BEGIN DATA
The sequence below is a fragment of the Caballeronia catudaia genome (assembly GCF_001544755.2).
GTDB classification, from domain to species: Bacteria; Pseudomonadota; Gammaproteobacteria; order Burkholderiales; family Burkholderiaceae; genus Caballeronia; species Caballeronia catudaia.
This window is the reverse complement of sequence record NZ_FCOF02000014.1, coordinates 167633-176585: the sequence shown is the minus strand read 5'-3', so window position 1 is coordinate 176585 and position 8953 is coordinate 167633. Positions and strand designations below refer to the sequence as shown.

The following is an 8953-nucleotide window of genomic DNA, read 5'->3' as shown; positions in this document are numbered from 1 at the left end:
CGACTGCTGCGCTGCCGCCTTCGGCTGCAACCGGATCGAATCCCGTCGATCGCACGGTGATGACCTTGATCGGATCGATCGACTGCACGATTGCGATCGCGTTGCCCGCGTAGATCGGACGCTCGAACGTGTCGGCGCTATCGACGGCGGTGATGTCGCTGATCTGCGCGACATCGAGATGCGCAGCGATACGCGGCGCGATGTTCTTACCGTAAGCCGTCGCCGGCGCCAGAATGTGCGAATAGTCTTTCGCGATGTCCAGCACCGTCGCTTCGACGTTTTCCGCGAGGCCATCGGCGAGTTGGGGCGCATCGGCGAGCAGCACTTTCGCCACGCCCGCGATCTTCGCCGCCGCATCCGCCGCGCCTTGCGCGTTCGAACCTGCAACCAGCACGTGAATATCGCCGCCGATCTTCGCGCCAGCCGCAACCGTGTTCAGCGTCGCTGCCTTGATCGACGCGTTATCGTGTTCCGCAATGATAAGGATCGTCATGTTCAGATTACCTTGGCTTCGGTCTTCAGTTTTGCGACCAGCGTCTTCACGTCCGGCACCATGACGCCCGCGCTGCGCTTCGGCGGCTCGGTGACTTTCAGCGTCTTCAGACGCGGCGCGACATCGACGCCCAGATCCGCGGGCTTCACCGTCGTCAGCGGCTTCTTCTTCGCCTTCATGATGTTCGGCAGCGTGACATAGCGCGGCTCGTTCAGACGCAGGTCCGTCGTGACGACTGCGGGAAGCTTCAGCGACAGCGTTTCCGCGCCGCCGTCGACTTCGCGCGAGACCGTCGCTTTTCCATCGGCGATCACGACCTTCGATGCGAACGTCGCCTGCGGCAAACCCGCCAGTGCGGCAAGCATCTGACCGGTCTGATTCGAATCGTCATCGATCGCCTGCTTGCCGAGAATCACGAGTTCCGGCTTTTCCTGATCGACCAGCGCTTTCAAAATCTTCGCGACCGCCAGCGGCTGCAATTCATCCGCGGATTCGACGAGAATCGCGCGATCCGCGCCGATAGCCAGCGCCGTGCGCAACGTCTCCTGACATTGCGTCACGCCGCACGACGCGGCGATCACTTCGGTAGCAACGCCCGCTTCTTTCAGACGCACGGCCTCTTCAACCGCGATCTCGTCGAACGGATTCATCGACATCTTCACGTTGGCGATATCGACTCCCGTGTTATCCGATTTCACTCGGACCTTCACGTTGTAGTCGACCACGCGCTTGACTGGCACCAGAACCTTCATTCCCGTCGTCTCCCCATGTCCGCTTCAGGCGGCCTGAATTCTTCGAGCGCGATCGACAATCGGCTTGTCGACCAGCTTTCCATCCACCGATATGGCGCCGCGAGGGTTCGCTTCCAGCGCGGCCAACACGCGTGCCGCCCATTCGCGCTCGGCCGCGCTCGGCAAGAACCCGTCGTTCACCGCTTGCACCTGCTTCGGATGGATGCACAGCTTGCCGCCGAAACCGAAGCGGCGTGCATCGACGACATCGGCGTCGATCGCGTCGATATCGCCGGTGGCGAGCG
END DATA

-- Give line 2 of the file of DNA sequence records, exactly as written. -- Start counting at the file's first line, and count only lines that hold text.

GTDB classification, from domain to species: Bacteria; Pseudomonadota; Gammaproteobacteria; order Burkholderiales; family Burkholderiaceae; genus Caballeronia; species Caballeronia catudaia.